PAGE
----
‘Spelunky’ Fans Expose 8-Year World Record Holder as a Cheater

'I do apologize for that deception,’ the fraudulent world record holder told Waypoint.
October 12, 2021, 1:55pm
Screenshot 2021-10-08 112818

For eight years, a player who goes by BarryMode held the world record for beating the original Spelunky as fast as possible. Because most people, speedrunners included, moved onto the much more popular Spelunky HD in 2012, BarryMode's incredible run of two minutes and 30 seconds held firm for nearly a decade. 

The problem, it turns out, was that BarryMode had actually cheated, and the evidence of the deception had been hiding in plain sight the entire time, undetected.

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"I do apologize for that deception," BarryMode, who subsequently took down his run from YouTube, told Waypoint recently. "It was bad character and I can admit that."

BarryMode has since removed their speedrun from YouTube, but Waypoint archived it and have included a clip as proof:

"This is definitely the most major cheating situation I've heard of in Spelunky speedrunning," said Spelunky designer Derek Yu. "Actually, it's the only one I'm really aware of, off the top of my head! As a creator, it definitely means a lot to me that people spend the time learning how to speedrun Spelunky. They deserve proper credit for being the first to do something in the game. Those accomplishments are part of the game's history!"

There had been suspicions about BarryMode's run for years, because BarryMode wasn't a known speedrunner, let alone one in the dedicated Spelunky speedrunning community, and other speedrunners who'd spent thousands of hours playing the game hadn't come close. The closest was a speedrunner called Groomp, who's managed to hit two minutes and 40 seconds. A 10-second difference doesn't sound like a lot, but speedrunning is often measured in milliseconds.

As I outlined in another story about a speedrunning community dealing with a similar issue, it's hard to prove cheating. Some speedrunning happens live, some speedrunning records are established in recordings taken in the privacy of a speedrunner’s home with a copy of OBS, and no video game explicitly red flags cheating in a way that is obvious to a viewer. To unearth malfeasance, the community has to dig through video and code seeking proof of something that may not exist, while dealing with the fallout of accusing a person of lying.

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Recently, Waypoint was given early access to a video by YouTube creator and Spelunky fan XanaGear, which outlined how the community caught onto BarryMode and exposed them:

In a Spelunky community Discord, someone pointed out a weird missing graphic in BarryMode's run, a single tile in the corner of the screen while the game moved between stages. Glitches happen in games, especially in speedruns, but given there were already questions about how BarryMode pulled off the run, it seemed like a thread worth pulling on.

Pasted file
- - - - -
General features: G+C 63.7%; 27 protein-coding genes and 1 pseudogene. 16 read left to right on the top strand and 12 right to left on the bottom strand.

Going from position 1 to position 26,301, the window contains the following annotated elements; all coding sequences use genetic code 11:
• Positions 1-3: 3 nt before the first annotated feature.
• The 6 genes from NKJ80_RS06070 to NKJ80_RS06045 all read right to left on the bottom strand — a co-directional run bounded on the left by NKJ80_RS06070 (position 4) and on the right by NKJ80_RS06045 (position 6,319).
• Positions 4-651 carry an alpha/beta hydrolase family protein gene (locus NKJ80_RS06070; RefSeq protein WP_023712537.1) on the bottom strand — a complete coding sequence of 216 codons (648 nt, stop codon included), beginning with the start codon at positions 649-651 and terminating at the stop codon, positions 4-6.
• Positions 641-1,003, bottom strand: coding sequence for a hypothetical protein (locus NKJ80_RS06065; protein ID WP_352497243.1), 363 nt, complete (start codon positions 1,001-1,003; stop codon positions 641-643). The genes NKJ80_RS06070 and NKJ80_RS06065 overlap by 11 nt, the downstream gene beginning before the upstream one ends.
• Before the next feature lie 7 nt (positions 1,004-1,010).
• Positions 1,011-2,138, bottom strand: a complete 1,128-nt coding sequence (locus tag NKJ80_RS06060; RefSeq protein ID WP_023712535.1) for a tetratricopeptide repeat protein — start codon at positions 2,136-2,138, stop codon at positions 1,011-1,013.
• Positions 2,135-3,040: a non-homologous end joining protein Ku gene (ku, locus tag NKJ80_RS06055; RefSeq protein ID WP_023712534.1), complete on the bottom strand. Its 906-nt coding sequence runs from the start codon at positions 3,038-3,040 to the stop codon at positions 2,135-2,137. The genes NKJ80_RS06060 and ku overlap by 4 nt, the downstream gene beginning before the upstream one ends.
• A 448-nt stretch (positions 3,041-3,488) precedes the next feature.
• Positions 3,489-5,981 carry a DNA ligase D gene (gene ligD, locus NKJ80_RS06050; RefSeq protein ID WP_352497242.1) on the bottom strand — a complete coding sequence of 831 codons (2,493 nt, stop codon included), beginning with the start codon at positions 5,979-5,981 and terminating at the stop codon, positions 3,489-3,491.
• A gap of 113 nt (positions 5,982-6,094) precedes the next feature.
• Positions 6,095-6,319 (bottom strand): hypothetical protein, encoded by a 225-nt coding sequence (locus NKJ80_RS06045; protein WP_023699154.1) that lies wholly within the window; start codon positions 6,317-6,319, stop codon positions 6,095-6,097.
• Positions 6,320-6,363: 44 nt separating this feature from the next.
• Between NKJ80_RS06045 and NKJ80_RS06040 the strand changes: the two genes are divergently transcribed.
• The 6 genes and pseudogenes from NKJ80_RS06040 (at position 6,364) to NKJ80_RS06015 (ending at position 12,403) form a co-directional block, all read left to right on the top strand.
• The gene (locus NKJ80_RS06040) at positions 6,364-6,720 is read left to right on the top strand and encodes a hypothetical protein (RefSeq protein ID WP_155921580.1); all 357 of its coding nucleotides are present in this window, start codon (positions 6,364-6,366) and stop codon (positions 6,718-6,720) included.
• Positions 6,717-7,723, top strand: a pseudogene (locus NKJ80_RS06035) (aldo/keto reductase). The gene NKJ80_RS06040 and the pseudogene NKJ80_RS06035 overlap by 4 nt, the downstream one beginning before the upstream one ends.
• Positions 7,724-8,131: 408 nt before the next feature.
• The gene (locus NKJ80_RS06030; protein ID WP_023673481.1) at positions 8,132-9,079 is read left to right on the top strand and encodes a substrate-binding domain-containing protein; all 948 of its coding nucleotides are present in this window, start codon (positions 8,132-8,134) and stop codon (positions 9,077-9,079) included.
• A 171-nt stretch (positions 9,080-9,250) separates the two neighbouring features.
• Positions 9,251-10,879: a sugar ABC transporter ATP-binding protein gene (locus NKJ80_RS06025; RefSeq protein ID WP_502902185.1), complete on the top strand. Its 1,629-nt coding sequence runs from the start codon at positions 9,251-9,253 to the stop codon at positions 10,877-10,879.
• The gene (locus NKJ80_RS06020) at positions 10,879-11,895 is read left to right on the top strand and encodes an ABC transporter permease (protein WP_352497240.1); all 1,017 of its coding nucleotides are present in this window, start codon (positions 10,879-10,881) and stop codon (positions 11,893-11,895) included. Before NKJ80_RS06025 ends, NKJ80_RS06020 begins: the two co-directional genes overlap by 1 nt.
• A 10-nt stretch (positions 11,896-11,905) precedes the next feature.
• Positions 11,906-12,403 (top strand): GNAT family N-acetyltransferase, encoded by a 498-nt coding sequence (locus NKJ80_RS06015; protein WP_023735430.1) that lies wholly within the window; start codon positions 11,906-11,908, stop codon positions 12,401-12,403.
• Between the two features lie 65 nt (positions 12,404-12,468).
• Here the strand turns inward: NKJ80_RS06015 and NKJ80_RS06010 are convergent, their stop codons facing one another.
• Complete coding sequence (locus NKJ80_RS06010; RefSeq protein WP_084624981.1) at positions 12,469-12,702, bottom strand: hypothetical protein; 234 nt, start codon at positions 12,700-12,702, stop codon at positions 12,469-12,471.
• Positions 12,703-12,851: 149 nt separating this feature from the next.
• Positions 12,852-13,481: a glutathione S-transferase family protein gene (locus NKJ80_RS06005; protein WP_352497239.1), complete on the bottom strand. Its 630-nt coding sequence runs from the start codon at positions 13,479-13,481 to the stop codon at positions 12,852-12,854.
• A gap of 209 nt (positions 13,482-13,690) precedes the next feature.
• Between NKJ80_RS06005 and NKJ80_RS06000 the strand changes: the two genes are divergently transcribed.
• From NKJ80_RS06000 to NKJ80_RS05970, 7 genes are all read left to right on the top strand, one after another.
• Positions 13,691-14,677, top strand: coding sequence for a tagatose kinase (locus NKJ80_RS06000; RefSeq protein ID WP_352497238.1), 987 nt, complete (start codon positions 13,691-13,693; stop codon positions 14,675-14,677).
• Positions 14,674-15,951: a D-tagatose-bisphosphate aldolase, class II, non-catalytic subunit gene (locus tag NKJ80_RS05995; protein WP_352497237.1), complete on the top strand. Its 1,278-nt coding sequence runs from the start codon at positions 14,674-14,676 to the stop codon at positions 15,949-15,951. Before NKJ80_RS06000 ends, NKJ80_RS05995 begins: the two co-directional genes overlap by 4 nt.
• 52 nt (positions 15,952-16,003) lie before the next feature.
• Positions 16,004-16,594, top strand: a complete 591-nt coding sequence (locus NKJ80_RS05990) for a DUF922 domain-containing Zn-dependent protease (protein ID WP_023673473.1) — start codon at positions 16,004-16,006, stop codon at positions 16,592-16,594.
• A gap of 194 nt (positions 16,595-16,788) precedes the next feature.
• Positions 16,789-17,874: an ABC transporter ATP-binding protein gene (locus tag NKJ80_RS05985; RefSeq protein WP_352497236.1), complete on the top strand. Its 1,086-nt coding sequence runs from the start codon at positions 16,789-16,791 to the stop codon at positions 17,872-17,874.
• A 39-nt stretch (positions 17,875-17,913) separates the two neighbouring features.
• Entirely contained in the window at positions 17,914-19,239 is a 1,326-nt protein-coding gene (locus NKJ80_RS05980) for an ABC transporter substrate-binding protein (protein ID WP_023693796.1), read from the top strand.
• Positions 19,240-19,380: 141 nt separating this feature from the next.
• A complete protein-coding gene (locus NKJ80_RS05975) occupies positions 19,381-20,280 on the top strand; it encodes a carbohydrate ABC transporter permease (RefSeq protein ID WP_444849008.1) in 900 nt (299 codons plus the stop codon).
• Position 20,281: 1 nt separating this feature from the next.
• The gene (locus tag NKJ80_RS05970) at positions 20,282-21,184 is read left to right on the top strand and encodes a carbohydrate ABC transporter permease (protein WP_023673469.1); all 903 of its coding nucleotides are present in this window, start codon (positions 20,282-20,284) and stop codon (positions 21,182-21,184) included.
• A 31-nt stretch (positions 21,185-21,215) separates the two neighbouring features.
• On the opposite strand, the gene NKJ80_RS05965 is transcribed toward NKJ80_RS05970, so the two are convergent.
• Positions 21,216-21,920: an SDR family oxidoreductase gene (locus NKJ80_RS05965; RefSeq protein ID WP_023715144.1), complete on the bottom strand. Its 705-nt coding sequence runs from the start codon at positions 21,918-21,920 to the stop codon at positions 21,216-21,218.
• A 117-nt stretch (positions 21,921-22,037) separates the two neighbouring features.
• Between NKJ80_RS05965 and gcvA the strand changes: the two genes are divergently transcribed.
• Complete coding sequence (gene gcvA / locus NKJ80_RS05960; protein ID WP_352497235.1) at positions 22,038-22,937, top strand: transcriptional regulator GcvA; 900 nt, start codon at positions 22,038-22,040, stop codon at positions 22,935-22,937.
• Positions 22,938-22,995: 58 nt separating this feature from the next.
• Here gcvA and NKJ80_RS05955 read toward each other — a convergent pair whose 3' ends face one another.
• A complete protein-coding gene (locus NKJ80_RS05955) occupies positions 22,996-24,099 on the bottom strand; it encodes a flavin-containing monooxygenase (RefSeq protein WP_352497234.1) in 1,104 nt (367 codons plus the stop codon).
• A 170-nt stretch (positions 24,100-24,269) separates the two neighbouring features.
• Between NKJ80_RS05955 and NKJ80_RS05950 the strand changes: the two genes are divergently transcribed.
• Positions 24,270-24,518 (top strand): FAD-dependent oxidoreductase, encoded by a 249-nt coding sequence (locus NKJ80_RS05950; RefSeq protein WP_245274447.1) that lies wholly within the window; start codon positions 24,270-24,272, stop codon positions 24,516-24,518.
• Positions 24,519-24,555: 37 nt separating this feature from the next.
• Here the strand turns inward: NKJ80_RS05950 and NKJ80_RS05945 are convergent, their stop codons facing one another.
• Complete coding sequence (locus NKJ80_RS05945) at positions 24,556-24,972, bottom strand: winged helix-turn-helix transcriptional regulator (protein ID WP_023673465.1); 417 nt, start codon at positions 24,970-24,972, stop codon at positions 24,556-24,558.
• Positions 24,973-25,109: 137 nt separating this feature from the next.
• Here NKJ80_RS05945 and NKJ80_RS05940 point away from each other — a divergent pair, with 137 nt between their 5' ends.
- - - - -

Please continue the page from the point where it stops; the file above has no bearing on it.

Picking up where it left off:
XanaGear looked at the code and confirmed the weirdness.

"We couldn't explain why but we knew there was no way that block should ever be removed as it was hardcoded and not generated as levels are," said XanaGear.

By "generated," XanaGear means Spelunky, a game where players frequently die and start over, is always generating new, semi-randomized levels from a series of LEGO-like pieces from the developers. Many things in Spelunky are random, but many things are always the same. In this scenario, the block is part of Spelunky that's meant to be present all the time.

Even more curious, that missing block is featured in all but one transition scene. But on its own, the block is nothing more than a data point. A missing block isn't cheating on its own, but it does point in the direction of the game functioning differently than it's supposed to.

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One of the things that bothered Spelunky fans like XanaGear prior to all this, as they puzzled over BarryMode's run, was how often BarryMode chose the most optimal route to the exit. "Couldn't that just mean they're good at the game?" you might ask. The problem is that even the most skilled Spelunky players cannot predict the fastest path, and instead use their knowledge of how the levels are built to make educated assumptions about what would be fastest. What BarryMode kept doing, over and over, was choosing the fastest path correctly.

One theory: BarryMode was replaying the same levels over and over again, allowing them to memorize the layout, and the uploaded video quietly spliced together these runs to seem like they're happening back-to-back. This is a common method of speedrun cheating, though to be clear, cheating does not happen all that often.

What another Spelunky fan later discovered was that a Spelunky mod that allows multiple runs of the same level, preventing the randomness that’s key to Spelunky’s challenge, placed an object in the game code in the same position seen in BarryMode's video. The missing tile.